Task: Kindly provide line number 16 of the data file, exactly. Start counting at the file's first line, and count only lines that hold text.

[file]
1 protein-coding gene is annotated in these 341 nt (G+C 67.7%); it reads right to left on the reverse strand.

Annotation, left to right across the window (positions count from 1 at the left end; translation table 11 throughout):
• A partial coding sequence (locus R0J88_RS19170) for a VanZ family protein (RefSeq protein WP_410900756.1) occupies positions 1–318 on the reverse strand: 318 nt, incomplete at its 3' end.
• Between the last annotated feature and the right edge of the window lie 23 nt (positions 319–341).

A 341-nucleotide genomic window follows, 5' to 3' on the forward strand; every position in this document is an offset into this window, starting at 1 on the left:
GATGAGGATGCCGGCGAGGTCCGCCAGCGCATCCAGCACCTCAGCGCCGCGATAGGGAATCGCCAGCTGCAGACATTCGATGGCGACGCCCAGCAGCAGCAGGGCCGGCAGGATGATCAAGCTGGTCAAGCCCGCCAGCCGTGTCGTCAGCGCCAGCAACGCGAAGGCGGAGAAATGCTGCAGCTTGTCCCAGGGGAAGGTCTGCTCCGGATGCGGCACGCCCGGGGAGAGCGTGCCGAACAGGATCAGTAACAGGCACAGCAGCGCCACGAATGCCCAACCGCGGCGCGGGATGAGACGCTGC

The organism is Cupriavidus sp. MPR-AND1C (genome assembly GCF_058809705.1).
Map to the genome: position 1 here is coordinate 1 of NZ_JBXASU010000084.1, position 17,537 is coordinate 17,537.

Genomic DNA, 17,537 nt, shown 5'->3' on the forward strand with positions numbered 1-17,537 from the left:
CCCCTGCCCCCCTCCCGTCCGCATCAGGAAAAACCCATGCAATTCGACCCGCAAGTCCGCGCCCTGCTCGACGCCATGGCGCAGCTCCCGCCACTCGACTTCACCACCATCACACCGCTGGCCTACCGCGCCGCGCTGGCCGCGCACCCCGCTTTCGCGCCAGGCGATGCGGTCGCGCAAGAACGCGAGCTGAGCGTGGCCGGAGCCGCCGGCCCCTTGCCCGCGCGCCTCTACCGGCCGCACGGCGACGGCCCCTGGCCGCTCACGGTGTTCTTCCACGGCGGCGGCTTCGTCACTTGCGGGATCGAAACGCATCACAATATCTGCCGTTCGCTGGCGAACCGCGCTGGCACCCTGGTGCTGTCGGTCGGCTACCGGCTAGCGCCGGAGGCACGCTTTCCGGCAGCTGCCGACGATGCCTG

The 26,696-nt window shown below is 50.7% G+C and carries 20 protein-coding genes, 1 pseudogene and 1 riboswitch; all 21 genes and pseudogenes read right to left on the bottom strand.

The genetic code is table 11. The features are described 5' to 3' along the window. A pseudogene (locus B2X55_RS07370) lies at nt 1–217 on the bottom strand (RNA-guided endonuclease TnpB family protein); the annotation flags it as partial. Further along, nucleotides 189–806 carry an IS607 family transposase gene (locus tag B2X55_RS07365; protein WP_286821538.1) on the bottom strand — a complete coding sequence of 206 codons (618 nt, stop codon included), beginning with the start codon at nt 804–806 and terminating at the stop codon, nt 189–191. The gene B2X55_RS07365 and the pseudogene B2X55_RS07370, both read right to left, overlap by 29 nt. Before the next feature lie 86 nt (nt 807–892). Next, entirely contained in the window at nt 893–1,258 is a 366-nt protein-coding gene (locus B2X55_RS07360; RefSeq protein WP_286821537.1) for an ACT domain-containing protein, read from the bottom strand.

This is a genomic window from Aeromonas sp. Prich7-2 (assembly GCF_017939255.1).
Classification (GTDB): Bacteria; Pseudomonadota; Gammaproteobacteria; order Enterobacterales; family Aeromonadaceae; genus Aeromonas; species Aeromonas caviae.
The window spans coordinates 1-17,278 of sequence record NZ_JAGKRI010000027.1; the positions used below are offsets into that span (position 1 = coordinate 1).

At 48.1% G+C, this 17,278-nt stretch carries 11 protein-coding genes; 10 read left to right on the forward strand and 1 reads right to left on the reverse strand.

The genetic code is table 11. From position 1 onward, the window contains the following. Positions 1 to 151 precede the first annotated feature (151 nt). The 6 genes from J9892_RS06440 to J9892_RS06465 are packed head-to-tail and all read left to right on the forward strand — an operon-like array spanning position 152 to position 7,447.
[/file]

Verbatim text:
At 48.1% G+C, this 17,278-nt stretch carries 11 protein-coding genes; 10 read left to right on the forward strand and 1 reads right to left on the reverse strand.